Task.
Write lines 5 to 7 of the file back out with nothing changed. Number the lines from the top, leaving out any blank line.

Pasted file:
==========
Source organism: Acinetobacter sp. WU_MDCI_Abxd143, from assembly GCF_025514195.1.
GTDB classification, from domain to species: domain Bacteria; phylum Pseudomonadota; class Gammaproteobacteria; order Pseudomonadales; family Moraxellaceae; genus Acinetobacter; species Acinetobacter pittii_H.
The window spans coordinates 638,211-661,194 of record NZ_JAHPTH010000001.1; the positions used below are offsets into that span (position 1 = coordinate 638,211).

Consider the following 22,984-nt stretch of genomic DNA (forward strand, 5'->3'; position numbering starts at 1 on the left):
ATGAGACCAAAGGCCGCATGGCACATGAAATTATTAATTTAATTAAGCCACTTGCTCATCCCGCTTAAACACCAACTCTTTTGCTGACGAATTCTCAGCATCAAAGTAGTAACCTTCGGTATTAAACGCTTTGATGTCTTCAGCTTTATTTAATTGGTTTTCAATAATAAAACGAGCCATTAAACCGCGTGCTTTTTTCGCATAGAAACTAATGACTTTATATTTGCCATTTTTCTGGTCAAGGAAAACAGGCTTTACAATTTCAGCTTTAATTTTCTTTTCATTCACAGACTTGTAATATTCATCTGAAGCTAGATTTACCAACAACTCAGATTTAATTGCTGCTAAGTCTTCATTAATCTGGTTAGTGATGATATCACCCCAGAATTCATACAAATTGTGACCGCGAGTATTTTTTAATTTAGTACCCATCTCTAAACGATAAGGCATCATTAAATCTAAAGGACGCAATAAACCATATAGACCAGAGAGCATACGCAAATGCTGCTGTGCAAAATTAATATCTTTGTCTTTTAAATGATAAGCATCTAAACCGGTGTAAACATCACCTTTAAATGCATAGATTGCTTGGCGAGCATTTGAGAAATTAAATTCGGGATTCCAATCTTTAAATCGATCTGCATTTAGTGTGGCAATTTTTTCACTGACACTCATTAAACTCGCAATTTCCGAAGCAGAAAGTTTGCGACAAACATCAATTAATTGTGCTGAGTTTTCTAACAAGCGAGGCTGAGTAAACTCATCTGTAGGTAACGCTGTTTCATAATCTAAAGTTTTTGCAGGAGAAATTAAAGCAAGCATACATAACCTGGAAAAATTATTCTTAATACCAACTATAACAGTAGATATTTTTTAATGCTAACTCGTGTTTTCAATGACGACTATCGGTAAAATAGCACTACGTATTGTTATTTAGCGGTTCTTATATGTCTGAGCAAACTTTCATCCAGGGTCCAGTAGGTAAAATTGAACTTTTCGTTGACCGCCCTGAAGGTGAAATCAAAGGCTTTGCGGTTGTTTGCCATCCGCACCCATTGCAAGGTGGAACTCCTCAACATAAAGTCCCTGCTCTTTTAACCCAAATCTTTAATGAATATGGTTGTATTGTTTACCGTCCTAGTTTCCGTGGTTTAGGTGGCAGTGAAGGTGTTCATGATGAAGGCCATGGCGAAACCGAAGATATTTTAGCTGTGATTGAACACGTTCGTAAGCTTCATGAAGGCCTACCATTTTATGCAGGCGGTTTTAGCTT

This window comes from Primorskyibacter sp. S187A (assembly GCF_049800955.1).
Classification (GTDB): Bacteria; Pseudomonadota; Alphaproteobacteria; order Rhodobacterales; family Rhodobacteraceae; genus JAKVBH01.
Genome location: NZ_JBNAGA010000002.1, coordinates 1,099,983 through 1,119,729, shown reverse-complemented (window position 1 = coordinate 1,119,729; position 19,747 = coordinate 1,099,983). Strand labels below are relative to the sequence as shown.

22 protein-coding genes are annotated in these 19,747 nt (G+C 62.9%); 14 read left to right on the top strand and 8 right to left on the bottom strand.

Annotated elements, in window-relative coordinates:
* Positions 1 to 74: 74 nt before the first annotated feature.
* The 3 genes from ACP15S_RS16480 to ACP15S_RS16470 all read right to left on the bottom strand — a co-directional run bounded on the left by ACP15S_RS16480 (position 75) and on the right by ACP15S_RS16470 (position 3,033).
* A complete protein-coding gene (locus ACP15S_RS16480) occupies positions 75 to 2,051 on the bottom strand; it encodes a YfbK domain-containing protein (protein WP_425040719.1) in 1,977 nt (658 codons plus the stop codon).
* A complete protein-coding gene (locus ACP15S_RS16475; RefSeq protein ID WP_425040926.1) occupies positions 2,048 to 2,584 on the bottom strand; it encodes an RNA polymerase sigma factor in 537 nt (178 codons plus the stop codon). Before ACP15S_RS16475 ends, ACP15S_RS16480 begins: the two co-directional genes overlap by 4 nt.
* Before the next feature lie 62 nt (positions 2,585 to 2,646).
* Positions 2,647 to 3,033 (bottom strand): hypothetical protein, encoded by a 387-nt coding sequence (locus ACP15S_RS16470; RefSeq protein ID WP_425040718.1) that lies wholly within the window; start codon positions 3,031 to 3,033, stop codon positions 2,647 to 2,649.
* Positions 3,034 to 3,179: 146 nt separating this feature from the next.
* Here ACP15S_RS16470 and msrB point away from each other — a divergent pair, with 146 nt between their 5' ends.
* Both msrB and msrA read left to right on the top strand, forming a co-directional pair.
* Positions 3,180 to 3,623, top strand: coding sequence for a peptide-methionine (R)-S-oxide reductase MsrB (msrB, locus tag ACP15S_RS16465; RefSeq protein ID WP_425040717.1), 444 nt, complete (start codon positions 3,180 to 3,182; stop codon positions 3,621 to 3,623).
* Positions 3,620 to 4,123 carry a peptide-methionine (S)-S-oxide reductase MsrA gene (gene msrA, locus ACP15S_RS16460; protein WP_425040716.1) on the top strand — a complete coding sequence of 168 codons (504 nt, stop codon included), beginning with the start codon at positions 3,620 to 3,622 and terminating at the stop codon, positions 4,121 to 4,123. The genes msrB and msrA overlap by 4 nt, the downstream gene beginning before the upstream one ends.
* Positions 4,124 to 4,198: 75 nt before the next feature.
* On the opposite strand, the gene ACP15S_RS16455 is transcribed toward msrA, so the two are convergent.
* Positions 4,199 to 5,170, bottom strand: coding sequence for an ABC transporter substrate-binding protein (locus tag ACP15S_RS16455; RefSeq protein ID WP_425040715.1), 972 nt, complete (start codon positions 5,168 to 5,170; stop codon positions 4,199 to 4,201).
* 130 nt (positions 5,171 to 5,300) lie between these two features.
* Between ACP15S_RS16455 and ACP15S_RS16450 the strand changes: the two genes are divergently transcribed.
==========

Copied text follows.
ATGAGACCAAAGGCCGCATGGCACATGAAATTATTAATTTAATTAAGCCACTTGCTCATCCCGCTTAAACACCAACTCTTTTGCTGACGAATTCTCAGCATCAAAGTAGTAACCTTCGGTATTAAACGCTTTGATGTCTTCAGCTTTATTTAATTGGTTTTCAATAATAAAACGAGCCATTAAACCGCGTGCTTTTTTCGCATAGAAACTAATGACTTTATATTTGCCATTTTTCTGGTCAAGGAAAACAGGCTTTACAATTTCAGCTTTAATTTTCTTTTCATTCACAGACTTGTAATATTCATCTGAAGCTAGATTTACCAACAACTCAGATTTAATTGCTGCTAAGTCTTCATTAATCTGGTTAGTGATGATATCACCCCAGAATTCATACAAATTGTGACCGCGAGTATTTTTTAATTTAGTACCCATCTCTAAACGATAAGGCATCATTAAATCTAAAGGACGCAATAAACCATATAGACCAGAGAGCATACGCAAATGCTGCTGTGCAAAATTAATATCTTTGTCTTTTAAATGATAAGCATCTAAACCGGTGTAAACATCACCTTTAAATGCATAGATTGCTTGGCGAGCATTTGAGAAATTAAATTCGGGATTCCAATCTTTAAATCGATCTGCATTTAGTGTGGCAATTTTTTCACTGACACTCATTAAACTCGCAATTTCCGAAGCAGAAAGTTTGCGACAAACATCAATTAATTGTGCTGAGTTTTCTAACAAGCGAGGCTGAGTAAACTCATCTGTAGGTAACGCTGTTTCATAATCTAAAGTTTTTGCAGGAGAAATTAAAGCAAGCATACATAACCTGGAAAAATTATTCTTAATACCAACTATAACAGTAGATATTTTTTAATGCTAACTCGTGTTTTCAATGACGACTATCGGTAAAATAGCACTACGTATTGTTATTTAGCGGTTCTTATATGTCTGAGCAAACTTTCATCCAGGGTCCAGTAGGTAAAATTGAACTTTTCGTTGACCGCCCTGAAGGTGAAATCAAAGGCTTTGCGGTTGTTTGCCATCCGCACCCATTGCAAGGTGGAACTCCTCAACATAAAGTCCCTGCTCTTTTAACCCAAATCTTTAATGAATATGGTTGTATTGTTTACCGTCCTAGTTTCCGTGGTTTAGGTGGCAGTGAAGGTGTTCATGATGAAGGCCATGGCGAAACCGAAGATATTTTAGCTGTGATTGAACACGTTCGTAAGCTTCATGAAGGCCTACCATTTTATGCAGGCGGTTTTAGCTT

This window comes from Primorskyibacter sp. S187A (assembly GCF_049800955.1).
Classification (GTDB): Bacteria; Pseudomonadota; Alphaproteobacteria; order Rhodobacterales; family Rhodobacteraceae; genus JAKVBH01.